[S]ome conservatives floated their own willful misrepresentations of the text. Bishop William Lori, of Bridgeport, Connecticut, asserted that the document "is not, as some have concluded, a response to the sexual abuse crisis in the United States," although the text claims its proscriptions are "made more urgent by the current situation." Does the bishop think the "current situation" is a reference to Hurricane Katrina?Observant readers will remember that Winters is quite the Lori fan.
There is a reason this kind of document is open to such widely divergent interpretations by Church leaders: It was designed that way. Americans raised in a pragmatic political culture like to have things spelled out; we want terms defined and no loose ends. But Vatican documents are designed to achieve a studied ambiguity. Besides, as a priest explained to me, "Rome always wants to be able to say in 50 years, 'Oh, well we never meant that!'"He's just sayin'....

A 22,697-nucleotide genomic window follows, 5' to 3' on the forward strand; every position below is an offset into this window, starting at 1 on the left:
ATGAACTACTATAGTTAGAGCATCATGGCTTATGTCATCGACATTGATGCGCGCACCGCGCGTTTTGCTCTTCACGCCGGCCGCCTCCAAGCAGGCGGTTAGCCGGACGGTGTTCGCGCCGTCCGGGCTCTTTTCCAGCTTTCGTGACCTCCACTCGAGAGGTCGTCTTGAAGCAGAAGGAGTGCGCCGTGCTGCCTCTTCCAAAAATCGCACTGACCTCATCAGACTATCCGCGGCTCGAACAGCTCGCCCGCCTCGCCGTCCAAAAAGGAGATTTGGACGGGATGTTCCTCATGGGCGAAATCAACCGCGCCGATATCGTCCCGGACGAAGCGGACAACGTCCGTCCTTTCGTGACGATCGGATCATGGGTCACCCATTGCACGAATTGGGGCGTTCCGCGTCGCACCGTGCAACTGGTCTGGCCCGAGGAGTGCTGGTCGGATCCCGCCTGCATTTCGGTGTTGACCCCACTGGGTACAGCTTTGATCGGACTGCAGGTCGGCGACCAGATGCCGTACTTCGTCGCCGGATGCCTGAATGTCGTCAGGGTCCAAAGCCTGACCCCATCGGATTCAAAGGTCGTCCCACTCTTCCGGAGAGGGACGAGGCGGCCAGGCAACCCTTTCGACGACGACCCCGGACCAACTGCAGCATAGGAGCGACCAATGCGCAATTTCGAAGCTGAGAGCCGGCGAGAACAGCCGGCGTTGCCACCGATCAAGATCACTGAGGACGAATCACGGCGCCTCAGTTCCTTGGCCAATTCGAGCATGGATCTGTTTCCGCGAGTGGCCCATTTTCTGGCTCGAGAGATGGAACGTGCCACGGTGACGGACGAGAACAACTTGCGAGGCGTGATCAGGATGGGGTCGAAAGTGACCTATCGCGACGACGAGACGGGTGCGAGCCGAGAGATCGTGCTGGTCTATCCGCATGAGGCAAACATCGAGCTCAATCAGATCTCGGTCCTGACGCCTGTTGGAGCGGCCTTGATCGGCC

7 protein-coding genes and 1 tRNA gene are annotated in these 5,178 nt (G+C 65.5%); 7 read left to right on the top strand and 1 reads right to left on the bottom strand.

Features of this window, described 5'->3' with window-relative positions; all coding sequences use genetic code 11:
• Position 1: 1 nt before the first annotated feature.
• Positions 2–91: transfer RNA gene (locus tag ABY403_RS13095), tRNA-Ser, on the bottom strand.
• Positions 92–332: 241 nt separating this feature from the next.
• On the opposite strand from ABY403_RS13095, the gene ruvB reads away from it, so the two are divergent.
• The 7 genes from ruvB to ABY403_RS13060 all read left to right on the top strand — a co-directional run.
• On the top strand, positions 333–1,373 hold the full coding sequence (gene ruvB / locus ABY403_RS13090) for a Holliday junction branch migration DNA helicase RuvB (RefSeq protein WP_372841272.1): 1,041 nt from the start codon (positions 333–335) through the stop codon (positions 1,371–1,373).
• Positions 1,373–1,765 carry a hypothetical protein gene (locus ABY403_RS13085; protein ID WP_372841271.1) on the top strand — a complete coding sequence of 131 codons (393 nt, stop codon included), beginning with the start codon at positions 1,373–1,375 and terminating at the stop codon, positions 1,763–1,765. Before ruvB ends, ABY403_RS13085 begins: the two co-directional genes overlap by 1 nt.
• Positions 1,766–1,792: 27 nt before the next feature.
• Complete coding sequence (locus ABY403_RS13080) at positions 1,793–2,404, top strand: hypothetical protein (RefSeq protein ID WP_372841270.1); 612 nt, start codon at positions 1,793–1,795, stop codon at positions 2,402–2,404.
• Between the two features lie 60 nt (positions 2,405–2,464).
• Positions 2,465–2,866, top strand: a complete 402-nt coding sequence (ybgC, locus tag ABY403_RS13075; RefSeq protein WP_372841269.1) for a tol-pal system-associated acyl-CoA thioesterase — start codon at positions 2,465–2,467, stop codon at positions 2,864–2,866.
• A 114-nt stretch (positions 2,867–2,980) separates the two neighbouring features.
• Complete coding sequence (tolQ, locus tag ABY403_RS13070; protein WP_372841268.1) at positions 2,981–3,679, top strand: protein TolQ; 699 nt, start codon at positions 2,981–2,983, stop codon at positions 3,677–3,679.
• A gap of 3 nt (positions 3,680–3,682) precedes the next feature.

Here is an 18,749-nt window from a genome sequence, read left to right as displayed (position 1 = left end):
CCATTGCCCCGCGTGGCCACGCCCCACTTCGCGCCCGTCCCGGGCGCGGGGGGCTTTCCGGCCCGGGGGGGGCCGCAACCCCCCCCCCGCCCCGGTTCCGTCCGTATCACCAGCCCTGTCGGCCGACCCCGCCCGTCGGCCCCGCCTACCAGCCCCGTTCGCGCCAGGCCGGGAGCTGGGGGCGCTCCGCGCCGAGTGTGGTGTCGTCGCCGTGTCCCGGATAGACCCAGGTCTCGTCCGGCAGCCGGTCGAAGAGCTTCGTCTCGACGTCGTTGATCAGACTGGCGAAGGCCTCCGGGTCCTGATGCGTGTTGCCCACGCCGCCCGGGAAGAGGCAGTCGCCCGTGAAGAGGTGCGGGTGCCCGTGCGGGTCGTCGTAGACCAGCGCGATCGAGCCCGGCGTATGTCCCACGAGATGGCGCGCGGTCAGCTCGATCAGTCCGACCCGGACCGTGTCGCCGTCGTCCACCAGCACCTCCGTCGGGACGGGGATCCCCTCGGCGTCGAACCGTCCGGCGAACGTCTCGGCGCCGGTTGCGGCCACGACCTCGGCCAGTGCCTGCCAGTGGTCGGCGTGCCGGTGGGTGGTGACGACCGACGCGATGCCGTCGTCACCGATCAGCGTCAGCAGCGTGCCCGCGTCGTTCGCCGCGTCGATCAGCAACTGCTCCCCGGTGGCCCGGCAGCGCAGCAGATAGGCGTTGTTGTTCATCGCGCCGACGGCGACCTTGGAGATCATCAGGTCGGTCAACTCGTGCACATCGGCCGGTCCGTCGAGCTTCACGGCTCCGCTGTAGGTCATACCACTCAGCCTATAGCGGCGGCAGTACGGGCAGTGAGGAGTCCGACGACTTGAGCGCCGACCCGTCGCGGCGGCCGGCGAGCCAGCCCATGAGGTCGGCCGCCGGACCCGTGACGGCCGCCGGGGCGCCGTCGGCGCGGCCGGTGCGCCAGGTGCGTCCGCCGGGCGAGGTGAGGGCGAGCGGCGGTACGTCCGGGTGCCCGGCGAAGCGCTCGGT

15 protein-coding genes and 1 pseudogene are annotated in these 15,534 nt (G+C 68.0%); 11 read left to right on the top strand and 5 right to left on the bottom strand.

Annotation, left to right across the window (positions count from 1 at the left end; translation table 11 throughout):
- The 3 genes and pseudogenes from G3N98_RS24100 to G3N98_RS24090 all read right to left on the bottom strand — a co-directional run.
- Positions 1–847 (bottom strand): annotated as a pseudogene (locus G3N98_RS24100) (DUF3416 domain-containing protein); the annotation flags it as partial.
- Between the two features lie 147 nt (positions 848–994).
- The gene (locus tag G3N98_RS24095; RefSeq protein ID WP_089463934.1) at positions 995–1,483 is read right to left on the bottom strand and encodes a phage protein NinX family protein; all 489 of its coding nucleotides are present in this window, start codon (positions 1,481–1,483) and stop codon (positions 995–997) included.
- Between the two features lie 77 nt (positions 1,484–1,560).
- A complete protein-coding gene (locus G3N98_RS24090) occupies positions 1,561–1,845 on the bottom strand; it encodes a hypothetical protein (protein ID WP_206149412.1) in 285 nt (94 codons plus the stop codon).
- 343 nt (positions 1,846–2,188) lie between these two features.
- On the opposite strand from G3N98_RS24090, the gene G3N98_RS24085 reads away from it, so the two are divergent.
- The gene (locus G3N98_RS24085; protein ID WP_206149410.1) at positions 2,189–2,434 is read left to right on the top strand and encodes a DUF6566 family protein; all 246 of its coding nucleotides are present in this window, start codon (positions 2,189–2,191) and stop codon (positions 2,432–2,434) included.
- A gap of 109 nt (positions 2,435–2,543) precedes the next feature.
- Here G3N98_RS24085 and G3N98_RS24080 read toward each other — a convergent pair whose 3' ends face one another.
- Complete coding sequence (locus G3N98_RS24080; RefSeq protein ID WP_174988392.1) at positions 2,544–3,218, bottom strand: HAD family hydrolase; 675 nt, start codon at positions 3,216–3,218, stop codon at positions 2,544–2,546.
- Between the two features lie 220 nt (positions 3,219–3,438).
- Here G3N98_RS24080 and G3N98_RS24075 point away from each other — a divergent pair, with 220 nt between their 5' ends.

To take an example from the text, the last sentence of the document asserts that these norms prohibiting homosexuals are needed to guarantee that the Church has "suitable priests." The obvious implication is that a homosexual can't be a suitable priest--which is very offensive to the many fine gay priests and bishops currently serving the Church. But, when I raised this point with a Vatican official, he said that same sentence provided an out: "If a bishop ordains a gay man and someone questions him on it, he can reply that he found him a 'suitable' candidate and that was what the Vatican document was all about."